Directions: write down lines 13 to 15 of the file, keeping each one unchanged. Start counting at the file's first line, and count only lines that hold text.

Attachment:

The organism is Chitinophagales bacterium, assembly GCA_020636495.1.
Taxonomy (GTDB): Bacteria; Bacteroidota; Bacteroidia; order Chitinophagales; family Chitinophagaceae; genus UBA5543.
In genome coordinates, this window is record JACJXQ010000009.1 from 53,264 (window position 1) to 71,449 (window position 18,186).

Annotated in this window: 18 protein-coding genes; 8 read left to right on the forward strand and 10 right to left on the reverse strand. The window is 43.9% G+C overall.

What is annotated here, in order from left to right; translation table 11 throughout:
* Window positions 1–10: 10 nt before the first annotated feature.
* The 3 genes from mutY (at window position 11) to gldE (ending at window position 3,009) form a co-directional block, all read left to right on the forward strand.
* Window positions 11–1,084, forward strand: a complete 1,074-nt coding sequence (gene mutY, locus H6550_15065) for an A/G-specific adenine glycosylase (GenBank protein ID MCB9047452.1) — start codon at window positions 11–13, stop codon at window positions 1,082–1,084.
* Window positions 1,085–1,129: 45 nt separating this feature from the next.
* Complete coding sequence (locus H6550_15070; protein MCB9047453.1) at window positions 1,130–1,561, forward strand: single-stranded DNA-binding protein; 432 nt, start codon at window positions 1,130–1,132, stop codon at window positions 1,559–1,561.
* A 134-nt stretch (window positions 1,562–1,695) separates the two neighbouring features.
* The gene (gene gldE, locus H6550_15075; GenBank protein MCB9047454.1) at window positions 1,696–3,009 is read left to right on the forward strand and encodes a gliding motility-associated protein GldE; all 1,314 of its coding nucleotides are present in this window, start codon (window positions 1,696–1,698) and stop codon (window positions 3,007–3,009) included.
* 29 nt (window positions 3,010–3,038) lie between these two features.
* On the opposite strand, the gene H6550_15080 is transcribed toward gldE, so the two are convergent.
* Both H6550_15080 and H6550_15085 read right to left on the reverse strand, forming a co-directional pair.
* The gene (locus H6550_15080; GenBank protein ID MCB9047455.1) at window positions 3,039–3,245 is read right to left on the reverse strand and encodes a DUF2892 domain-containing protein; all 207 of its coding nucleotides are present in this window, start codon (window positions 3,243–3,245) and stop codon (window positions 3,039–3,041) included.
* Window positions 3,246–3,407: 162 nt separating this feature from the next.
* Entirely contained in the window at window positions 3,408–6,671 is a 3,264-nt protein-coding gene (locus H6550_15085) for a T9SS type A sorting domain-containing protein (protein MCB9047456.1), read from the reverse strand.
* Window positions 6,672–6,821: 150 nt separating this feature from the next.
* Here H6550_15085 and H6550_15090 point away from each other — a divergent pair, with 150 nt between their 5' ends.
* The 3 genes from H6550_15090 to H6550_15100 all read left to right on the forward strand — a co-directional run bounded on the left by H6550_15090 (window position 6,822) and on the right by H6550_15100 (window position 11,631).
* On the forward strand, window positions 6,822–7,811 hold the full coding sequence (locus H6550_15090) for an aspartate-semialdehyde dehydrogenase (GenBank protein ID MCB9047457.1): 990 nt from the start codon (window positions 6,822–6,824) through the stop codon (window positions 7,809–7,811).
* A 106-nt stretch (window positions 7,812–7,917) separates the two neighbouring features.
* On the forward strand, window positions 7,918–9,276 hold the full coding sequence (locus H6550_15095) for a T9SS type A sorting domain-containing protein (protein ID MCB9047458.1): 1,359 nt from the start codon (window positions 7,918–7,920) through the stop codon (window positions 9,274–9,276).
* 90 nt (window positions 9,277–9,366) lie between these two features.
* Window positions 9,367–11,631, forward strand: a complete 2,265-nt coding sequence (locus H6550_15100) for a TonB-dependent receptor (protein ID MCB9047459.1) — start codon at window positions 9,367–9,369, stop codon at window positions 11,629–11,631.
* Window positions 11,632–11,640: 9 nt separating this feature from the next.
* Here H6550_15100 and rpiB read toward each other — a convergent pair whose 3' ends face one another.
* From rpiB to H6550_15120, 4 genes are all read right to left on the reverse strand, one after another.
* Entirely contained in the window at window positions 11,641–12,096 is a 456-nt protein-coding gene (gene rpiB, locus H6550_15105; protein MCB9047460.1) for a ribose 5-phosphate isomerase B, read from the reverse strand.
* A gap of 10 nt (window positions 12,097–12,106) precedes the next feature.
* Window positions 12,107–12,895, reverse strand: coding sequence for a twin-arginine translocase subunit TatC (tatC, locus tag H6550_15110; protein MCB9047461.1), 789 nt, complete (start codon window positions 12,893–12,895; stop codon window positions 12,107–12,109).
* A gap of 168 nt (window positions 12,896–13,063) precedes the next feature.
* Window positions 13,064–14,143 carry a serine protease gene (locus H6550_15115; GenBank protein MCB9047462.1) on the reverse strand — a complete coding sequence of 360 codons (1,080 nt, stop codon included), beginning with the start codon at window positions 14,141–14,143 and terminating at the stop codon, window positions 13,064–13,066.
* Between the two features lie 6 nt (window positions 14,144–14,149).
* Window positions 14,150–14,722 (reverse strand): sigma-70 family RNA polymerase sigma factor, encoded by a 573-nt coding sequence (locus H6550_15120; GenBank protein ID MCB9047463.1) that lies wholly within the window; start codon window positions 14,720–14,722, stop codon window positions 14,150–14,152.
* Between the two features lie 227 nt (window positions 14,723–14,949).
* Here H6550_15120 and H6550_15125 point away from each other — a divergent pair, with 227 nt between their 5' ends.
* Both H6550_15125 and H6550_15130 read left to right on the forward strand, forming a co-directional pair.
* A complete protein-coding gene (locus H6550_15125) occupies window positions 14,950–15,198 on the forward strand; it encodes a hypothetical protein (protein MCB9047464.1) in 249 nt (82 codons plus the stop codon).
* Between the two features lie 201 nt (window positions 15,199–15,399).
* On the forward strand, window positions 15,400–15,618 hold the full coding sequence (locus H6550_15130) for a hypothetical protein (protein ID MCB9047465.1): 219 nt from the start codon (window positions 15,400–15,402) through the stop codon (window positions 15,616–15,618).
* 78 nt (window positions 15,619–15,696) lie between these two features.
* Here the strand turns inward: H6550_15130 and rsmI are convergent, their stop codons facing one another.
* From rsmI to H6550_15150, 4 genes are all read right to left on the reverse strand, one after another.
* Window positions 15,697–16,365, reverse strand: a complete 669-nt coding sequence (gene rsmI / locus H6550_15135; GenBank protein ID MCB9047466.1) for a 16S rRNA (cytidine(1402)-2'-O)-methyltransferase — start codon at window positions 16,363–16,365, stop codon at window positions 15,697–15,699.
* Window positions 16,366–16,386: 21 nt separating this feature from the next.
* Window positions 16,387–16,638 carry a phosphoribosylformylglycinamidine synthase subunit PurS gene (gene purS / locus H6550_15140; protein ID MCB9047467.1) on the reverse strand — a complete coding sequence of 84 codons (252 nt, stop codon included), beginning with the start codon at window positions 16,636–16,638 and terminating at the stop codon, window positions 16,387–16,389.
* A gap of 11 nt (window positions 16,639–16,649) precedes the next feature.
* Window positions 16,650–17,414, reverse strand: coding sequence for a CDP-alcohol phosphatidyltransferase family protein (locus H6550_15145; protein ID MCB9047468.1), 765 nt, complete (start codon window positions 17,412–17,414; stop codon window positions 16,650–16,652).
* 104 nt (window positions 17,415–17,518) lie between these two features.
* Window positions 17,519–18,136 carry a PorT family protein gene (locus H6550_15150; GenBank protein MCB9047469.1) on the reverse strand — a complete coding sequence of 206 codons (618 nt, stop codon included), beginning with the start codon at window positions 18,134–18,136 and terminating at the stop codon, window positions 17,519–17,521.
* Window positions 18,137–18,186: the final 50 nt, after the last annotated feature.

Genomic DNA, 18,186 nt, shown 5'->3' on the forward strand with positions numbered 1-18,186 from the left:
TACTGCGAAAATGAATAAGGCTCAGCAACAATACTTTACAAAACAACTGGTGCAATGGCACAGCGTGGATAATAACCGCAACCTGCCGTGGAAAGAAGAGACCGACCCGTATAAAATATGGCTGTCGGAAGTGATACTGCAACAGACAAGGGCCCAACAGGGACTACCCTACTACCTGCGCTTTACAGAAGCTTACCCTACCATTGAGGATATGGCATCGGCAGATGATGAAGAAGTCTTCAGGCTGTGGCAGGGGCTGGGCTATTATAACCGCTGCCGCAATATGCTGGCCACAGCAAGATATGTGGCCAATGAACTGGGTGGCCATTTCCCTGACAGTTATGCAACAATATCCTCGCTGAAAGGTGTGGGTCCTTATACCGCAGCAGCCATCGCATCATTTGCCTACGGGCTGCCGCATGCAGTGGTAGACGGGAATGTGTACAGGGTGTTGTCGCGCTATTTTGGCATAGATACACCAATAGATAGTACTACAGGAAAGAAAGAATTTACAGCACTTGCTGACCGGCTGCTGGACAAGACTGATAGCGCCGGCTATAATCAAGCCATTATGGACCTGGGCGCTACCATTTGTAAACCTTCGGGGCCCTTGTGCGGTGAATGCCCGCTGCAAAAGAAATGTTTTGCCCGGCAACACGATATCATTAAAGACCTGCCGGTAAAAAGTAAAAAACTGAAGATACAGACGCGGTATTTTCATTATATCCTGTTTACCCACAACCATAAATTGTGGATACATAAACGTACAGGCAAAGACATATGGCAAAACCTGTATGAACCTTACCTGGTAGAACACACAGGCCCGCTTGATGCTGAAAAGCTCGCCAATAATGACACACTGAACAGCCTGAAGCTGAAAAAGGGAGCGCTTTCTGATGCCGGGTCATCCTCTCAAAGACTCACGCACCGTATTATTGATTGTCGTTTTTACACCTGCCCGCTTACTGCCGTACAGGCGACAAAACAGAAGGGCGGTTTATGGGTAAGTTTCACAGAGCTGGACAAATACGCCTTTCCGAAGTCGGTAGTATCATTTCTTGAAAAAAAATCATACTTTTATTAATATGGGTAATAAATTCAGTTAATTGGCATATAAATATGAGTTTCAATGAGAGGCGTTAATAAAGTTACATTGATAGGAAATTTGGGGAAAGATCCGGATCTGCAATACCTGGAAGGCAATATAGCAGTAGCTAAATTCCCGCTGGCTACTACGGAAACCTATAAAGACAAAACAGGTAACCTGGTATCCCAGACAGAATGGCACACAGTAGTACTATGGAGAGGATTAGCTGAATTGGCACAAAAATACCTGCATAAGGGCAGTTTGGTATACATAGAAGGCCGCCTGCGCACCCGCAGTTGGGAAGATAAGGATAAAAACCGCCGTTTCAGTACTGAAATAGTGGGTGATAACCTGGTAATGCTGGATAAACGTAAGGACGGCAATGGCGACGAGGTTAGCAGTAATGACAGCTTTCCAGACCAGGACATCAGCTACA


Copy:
* 29 nt (window positions 3,010–3,038) lie between these two features.
* On the opposite strand, the gene H6550_15080 is transcribed toward gldE, so the two are convergent.
* Both H6550_15080 and H6550_15085 read right to left on the reverse strand, forming a co-directional pair.